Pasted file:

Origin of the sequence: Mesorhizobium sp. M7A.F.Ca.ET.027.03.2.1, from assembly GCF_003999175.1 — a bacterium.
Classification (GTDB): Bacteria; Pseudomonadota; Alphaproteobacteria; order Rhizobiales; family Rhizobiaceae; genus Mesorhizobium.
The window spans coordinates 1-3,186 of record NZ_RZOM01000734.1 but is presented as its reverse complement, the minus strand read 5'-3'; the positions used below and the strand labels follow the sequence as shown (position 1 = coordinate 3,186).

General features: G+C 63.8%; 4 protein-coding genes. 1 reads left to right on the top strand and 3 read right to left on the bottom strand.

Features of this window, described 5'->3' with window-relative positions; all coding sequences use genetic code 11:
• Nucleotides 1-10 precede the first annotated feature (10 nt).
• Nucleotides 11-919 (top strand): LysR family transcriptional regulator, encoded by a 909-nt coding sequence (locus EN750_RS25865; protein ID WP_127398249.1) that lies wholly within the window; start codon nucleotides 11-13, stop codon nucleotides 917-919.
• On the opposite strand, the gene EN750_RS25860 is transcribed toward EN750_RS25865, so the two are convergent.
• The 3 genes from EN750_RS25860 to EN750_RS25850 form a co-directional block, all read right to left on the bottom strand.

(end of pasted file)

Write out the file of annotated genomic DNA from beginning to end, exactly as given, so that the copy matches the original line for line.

Origin of the sequence: Mesorhizobium sp. M7A.F.Ca.ET.027.03.2.1, from assembly GCF_003999175.1 — a bacterium.
Classification (GTDB): Bacteria; Pseudomonadota; Alphaproteobacteria; order Rhizobiales; family Rhizobiaceae; genus Mesorhizobium.
The window spans coordinates 1-3,186 of record NZ_RZOM01000734.1 but is presented as its reverse complement, the minus strand read 5'-3'; the positions used below and the strand labels follow the sequence as shown (position 1 = coordinate 3,186).

General features: G+C 63.8%; 4 protein-coding genes. 1 reads left to right on the top strand and 3 read right to left on the bottom strand.

Features of this window, described 5'->3' with window-relative positions; all coding sequences use genetic code 11:
• Nucleotides 1-10 precede the first annotated feature (10 nt).
• Nucleotides 11-919 (top strand): LysR family transcriptional regulator, encoded by a 909-nt coding sequence (locus EN750_RS25865; protein ID WP_127398249.1) that lies wholly within the window; start codon nucleotides 11-13, stop codon nucleotides 917-919.
• On the opposite strand, the gene EN750_RS25860 is transcribed toward EN750_RS25865, so the two are convergent.
• The 3 genes from EN750_RS25860 to EN750_RS25850 form a co-directional block, all read right to left on the bottom strand.